Faith in a Time of Pandemic – Does God Love the Non-human World?

Faith in a Time of Pandemic – Does God Love the Non-human World? August 18, 2020

Shouldn’t God care for the outsiders and enemies?

Should I not be concerned about Nineveh, that great city in which there are more than 120,000 persons…and also many animals?” (Jonah 4:11)

Jonah is more than a fish story. In fact, it is a story of an unwelcome mystical experience and a reluctant prophet. When asked to preach to the enemy city of Nineveh, Jonah flees in the opposite direction. But he discovers that when it comes to God: you can run, but you can’t hide! God “catches up” with Jonah, sends a big fish to swallow him, the fish spits him up near Nineveh, and Jonah preaches doom and gloom. He hopes that the people of Nineveh don’t respond, but they do – and everyone from the king to the milk cows fast and pray. The city is spared.

Jonah is upset. Sulking in the sun, he receives divine mercy – God sends a plant to shelter him. When the plant dies, Job is upset. God responds by reminding Jonah that God cares about the Ninevites and the non-human world.

Jonah is an amazing affirmation of the non-human world – big fish are messengers of God’s vision and cattle can repent! The whole earth can experience the holy. God loves humankind, even our enemies, and God also loves the non-human world. Because God loves the non-human world, we should love it as well, treasuring and protecting the flora and fauna, creatures of land, sea, and air.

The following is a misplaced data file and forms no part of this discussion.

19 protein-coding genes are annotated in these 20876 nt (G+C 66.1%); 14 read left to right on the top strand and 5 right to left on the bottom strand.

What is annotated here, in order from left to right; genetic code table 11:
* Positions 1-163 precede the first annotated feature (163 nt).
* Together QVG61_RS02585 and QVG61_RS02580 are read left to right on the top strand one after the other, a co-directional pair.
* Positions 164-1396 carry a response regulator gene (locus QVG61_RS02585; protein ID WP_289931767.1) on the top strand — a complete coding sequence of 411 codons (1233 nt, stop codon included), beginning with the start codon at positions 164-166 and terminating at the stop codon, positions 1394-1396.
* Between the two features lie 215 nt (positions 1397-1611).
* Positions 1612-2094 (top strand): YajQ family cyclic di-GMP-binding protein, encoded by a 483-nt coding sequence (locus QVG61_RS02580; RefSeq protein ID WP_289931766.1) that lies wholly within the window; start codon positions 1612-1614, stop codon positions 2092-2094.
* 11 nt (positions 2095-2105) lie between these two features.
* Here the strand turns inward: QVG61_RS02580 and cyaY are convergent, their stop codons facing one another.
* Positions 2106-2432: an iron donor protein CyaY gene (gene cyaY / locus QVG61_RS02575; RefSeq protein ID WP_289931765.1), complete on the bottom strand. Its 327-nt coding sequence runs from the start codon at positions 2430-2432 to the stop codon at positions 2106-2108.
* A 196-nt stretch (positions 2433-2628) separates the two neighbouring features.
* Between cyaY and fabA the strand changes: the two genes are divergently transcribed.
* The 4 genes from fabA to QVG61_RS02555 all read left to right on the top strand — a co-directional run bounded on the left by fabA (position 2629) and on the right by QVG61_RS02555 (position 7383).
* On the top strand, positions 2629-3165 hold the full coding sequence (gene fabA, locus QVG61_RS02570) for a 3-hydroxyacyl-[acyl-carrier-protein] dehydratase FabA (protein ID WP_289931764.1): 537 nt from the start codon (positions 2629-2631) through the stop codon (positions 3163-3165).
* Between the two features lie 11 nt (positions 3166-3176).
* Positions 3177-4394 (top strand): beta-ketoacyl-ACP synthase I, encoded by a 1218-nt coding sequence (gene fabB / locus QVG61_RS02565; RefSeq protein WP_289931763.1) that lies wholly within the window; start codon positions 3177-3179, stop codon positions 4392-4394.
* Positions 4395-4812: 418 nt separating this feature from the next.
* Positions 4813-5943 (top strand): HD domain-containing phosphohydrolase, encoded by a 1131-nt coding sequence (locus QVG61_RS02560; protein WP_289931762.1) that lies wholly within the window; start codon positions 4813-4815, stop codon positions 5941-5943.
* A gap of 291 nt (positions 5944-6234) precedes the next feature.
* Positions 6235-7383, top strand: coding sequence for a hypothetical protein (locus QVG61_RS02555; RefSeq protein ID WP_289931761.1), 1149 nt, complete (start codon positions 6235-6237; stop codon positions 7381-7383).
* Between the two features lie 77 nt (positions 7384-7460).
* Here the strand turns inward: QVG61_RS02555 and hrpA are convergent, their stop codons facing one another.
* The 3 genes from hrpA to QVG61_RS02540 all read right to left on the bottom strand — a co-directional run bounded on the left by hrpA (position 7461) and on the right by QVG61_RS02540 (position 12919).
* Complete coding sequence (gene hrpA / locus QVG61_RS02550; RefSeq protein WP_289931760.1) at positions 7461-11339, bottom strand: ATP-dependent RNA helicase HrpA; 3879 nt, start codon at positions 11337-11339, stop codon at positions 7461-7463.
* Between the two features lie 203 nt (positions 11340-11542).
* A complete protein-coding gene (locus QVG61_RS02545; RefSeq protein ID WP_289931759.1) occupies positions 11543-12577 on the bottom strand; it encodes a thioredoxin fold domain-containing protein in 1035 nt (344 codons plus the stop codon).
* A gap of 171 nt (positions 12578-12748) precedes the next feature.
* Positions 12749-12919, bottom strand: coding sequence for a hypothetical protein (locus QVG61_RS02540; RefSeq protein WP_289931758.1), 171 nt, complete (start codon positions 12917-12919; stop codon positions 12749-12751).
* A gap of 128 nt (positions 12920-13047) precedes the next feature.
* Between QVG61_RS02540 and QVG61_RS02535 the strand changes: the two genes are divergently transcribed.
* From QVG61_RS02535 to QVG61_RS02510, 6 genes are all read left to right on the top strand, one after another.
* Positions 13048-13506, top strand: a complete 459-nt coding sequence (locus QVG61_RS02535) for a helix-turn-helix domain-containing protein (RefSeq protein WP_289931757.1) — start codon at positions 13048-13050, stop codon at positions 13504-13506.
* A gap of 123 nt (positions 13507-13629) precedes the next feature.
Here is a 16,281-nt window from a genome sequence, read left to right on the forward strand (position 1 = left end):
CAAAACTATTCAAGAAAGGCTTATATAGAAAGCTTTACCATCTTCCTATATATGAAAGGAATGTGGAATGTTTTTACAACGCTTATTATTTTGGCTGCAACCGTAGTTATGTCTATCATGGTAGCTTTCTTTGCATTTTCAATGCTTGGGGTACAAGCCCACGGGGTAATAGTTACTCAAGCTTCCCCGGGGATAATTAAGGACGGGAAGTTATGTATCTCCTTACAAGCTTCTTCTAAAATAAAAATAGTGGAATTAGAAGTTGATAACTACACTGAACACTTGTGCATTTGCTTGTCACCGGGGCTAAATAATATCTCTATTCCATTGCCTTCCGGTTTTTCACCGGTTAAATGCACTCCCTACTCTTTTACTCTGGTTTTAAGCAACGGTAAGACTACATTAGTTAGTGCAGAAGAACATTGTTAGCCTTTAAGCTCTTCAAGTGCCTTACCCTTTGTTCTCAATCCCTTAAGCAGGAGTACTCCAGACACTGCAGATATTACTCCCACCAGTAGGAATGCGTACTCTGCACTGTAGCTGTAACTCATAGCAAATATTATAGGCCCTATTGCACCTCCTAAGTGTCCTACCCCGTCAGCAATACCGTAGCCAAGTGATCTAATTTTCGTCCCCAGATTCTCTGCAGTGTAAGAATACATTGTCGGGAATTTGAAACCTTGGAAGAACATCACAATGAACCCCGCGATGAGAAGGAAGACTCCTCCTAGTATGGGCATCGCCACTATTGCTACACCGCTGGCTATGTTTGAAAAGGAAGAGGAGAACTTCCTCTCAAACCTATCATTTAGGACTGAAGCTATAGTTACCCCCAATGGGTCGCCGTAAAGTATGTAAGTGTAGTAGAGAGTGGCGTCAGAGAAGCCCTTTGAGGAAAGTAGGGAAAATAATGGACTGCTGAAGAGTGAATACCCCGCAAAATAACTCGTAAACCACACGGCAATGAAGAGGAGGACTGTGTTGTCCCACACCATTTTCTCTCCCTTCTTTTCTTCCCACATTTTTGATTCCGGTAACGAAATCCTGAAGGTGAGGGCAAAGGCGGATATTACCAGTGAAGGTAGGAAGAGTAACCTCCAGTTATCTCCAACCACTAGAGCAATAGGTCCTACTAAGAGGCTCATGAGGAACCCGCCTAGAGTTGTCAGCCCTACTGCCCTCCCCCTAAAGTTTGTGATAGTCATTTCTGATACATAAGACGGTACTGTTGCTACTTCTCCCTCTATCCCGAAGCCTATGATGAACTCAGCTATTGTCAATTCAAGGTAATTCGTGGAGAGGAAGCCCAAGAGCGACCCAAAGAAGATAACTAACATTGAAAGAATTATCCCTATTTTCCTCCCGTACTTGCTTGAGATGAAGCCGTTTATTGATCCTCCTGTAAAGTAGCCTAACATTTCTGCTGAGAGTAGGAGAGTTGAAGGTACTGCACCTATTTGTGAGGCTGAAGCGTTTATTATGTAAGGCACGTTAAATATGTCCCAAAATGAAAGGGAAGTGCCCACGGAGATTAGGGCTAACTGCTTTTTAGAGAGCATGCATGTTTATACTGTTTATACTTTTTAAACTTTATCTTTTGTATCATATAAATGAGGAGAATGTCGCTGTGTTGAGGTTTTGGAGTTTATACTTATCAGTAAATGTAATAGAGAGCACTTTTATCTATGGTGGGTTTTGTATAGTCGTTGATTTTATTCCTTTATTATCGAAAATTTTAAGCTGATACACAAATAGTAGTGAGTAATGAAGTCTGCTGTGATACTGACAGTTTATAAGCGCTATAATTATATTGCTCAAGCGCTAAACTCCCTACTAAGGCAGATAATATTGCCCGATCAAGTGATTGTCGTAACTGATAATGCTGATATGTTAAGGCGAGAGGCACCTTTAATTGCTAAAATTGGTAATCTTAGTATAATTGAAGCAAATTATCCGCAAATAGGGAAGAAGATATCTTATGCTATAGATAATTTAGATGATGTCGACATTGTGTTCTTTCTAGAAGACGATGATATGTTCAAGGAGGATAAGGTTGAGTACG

During this time of pandemic, it is often difficult to remember that the pandemic is not the whole story. These days, as a result of less industry and travel, the skies are bluer and the seas cleaner. Yet during this time, there are some who want to roll back environmental protections.

The pandemic has revealed our need to care more not only for humans but for the good earth. Let us be willing to change our ways, respond creatively to global climate change, and protect the earth for future generations.

Let us prayerfully listen to “Let All Things Now Living” –
God of sky, sea, and land, we give thanks for the gifts of life. We give thanks for creation in its bounty and beauty. Help us be caretakers and gardeners of creation. Honoring all creatures and preserving our planet for generations to come. Amen.

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